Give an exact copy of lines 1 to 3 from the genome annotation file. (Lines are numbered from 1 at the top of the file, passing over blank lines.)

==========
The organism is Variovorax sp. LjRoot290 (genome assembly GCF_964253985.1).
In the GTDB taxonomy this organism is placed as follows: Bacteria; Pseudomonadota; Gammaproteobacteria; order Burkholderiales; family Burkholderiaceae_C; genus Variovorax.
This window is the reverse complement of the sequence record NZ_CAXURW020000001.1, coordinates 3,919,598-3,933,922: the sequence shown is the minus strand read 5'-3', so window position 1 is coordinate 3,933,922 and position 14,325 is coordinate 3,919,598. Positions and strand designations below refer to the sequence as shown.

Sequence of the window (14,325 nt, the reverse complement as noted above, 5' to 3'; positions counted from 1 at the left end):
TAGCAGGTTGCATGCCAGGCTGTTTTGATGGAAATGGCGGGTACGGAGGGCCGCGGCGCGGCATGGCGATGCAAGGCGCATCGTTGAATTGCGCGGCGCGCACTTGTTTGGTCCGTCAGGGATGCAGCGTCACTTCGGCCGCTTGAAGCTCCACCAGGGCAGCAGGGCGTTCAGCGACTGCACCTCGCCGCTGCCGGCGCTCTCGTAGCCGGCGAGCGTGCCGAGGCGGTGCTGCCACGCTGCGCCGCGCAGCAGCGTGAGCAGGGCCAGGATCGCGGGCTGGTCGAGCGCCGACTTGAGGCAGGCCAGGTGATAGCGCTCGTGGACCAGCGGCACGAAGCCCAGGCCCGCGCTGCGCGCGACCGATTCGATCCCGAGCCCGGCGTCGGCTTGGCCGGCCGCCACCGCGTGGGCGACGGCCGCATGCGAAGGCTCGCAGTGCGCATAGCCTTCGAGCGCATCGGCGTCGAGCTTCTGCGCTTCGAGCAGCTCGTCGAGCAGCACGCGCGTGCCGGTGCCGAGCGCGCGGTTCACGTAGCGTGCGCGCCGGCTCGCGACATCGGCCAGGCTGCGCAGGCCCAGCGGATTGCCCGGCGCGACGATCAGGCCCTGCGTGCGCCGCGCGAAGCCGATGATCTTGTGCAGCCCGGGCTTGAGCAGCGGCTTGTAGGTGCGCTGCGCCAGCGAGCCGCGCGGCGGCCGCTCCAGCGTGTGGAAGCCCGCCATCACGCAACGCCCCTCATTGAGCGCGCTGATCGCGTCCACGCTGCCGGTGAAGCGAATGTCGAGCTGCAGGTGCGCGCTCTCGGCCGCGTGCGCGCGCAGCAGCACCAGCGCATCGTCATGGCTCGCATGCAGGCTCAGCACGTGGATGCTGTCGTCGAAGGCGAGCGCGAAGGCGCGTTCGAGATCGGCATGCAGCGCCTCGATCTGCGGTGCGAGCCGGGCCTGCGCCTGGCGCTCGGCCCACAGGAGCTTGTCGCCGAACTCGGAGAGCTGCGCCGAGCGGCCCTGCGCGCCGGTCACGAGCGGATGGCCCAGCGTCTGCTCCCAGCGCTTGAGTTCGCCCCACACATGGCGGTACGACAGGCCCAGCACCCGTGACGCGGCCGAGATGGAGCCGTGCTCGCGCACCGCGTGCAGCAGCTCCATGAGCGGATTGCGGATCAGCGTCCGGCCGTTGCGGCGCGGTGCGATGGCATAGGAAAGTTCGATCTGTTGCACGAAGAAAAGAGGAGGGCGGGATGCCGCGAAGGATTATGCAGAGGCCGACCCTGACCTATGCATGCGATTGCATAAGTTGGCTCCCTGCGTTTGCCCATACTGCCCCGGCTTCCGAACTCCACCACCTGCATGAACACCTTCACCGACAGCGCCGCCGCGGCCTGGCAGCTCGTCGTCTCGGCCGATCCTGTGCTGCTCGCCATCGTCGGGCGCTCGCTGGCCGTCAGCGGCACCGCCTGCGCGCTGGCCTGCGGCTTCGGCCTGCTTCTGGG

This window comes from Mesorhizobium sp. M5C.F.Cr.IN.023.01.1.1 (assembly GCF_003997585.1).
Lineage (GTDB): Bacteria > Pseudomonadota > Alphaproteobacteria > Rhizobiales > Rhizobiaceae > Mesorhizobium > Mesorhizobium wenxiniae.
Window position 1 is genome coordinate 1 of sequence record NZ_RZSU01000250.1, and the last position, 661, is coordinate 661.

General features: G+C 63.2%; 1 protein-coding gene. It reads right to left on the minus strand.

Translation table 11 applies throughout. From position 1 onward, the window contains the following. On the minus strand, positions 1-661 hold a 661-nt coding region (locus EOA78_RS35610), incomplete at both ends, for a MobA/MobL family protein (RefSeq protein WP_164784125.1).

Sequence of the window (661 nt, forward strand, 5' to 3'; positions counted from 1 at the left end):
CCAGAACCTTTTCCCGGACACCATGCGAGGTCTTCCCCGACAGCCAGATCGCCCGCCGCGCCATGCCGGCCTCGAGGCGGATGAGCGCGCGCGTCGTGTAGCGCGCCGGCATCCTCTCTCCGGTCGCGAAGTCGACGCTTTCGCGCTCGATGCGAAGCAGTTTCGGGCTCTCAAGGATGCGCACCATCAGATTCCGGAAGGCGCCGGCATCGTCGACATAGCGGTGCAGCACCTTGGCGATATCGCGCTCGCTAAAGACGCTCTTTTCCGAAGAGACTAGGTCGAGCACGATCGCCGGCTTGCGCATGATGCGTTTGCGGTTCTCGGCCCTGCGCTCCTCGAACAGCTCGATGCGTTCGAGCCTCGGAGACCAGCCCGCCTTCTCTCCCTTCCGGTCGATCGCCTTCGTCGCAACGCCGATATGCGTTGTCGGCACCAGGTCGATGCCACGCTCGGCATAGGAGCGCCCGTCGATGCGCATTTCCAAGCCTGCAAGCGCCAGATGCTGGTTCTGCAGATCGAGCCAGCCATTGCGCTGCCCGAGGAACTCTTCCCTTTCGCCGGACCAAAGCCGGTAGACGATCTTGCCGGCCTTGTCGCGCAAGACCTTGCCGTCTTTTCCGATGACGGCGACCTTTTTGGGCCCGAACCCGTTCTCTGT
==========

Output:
The organism is Variovorax sp. LjRoot290 (genome assembly GCF_964253985.1).
In the GTDB taxonomy this organism is placed as follows: Bacteria; Pseudomonadota; Gammaproteobacteria; order Burkholderiales; family Burkholderiaceae_C; genus Variovorax.
This window is the reverse complement of the sequence record NZ_CAXURW020000001.1, coordinates 3,919,598-3,933,922: the sequence shown is the minus strand read 5'-3', so window position 1 is coordinate 3,933,922 and position 14,325 is coordinate 3,919,598. Positions and strand designations below refer to the sequence as shown.